Respondents' due process argument is that potential plaintiffs are constitutionally entitled to notice of pending actions in which they may join. Respondents cite no case reaching this conclusion, and understandably so. So long as the persons sought to be notified do not become parties to these actions, they will not be bound by the outcome. Hence they will not be adversely affected by these actions and need not be notified of them. As stated in Board of Regents v. Roth, 408 U.S. 564, 569, 92 S.Ct. 2701, 2705, 33 L.Ed.2d 548 (1972):
The requirements of procedural due process apply only to the deprivation of interests encompassed by the Fourteenth Amendment's protection of liberty and property.
The requirements of the Fifth Amendment are the same. Arnett v. Kennedy, 416 U.S. 134, 151-52, 94 S.Ct. 1633, 40 L.Ed.2d 15 (1974) (plurality opinion); Id. at 164-67, 94 S.Ct. 1633 (Powell, J., concurring and concurring in the result). When no interest is threatened, no notice is required.
Respondents' alternative argument is that the district court possesses discretion to issue the notice. They find several sources for such discretion: the equitable powers of the court; sections 0.21 and 1.10 of the Manual for Complex Litigation; and Federal Rules of Civil Procedure 1, 16, 19, 21, 23, 42 and 83.3 Although most of these purported sources are plainly insufficient, a few require more extended treatment.
1. Equitable Power
Respondents rely upon Sprague v. Ticonic Nat'l Bank, 307 U.S. 161, 59 S.Ct. 777, 83 L.Ed. 1184 (1939), and Sprogis v. United Air Lines, Inc.,444 F.2d 1194, 1201-02 (7th Cir.), Cert. denied, 404 U.S. 991, 92 S.Ct. 536, 30 L.Ed.2d 543 (1971), for the equitable power of a federal court to issue notice to potential plaintiffs. These cases are distinguishable. To the extent that Sprague permits notice to potential plaintiffs, it does so only because it held that the district court could assess attorney's fees against them for benefits already received. 307 U.S. at 166-67, 59 S.Ct. 777. Sprogis permitted the district court to retain jurisdiction to consider granting relief to persons with claims under the Civil Rights Act of 1964 similar to those of the named plaintiff but relied on policies embodied in the Act. 444 F.2d at 1201-02. Sending notice to prospective plaintiffs cannot be grounded in the general equitable powers of the district court.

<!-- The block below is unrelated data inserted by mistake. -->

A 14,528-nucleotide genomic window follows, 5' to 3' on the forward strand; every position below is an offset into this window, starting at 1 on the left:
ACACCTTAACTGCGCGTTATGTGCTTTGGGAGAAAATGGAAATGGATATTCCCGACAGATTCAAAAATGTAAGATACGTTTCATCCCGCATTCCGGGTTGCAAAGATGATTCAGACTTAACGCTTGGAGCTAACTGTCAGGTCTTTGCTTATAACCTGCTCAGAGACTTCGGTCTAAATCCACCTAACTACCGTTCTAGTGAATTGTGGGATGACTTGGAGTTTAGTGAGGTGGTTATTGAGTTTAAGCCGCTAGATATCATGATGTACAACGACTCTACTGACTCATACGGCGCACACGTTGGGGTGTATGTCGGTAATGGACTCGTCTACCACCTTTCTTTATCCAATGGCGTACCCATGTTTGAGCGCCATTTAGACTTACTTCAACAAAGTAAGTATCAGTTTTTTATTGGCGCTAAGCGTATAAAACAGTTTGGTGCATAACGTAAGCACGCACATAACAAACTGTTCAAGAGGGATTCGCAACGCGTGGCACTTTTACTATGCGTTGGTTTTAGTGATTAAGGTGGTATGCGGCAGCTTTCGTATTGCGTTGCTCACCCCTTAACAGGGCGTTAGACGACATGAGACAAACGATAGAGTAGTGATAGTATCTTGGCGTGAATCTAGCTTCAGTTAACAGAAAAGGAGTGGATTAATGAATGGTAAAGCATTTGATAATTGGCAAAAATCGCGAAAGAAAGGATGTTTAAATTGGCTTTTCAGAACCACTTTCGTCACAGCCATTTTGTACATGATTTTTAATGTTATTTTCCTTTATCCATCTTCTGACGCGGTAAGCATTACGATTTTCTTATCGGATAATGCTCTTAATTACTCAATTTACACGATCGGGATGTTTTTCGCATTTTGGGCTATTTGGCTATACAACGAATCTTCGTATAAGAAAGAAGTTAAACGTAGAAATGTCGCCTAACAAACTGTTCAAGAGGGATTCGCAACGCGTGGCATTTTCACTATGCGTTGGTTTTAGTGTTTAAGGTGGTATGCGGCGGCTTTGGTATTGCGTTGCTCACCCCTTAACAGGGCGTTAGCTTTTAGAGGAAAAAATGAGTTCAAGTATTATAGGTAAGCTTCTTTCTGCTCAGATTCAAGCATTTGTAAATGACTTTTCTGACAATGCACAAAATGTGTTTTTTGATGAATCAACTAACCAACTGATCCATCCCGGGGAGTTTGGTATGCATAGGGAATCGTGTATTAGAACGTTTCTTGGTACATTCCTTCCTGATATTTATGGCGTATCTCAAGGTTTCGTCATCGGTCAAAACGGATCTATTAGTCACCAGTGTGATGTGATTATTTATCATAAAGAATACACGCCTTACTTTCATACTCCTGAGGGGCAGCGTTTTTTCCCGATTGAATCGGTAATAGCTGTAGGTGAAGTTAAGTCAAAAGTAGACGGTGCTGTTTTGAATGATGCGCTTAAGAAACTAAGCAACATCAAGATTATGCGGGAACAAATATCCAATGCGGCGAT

2. The Manual for Complex Litigation
The Manual for Complex Litigation does not help respondents. Neither section 0.21 nor section 1.10 of the Manual concern notice, let alone notice to nonlitigants. But in any case, the Manual cannot serve as a source of judicial power because the committee that drafted it possessed authority only to issue recommendations. See Manual for Complex Litigation xiii-xiv (1973).
3. Rules 16, 19 and 83
Federal Rules of Civil Procedure 16, 19 and 83 likewise do not furnish the district court with authority to issue notice to potential plaintiffs. Rule 16 empowers the district court to conduct pretrial conferences concerning a broad range of subjects relevant to pending litigation but does not authorize such notice, at least absent stipulation by the parties. Rule 19 provides for joinder of necessary parties. The district court did not purport to order joinder of the persons sought to be notified, but even if it had, we fail to see how, in their absence, "complete relief cannot be accorded among those already parties." Fed.R.Civ.P. 19(a)(1). Rule 83 authorizes the various district courts to promulgate rules of court but notification from the court to potential plaintiffs is not authorized by any rule of the District Court for the Central District of California and a procedure that deviates so sharply from the traditional role of the judiciary cannot be justified as an ad hoc rule of practice. Compare Republic Int'l Corp. v. Amco Engineers, Inc., 516 F.2d 161, 166 (9th Cir. 1975). See note 3, supra. Finally, respondents argue that the preceding rules should be interpreted to authorize notice to potential plaintiffs because Rule 1 requires that the Federal Rules be construed "to secure the just, speedy, and inexpensive determination of every action." Fed.R.Civ.P. 1. Rule 1, however, concerns only construction of the rules. It does not allow the leap respondents would have us make to create, in effect, new rules far beyond the express language of the rules themselves.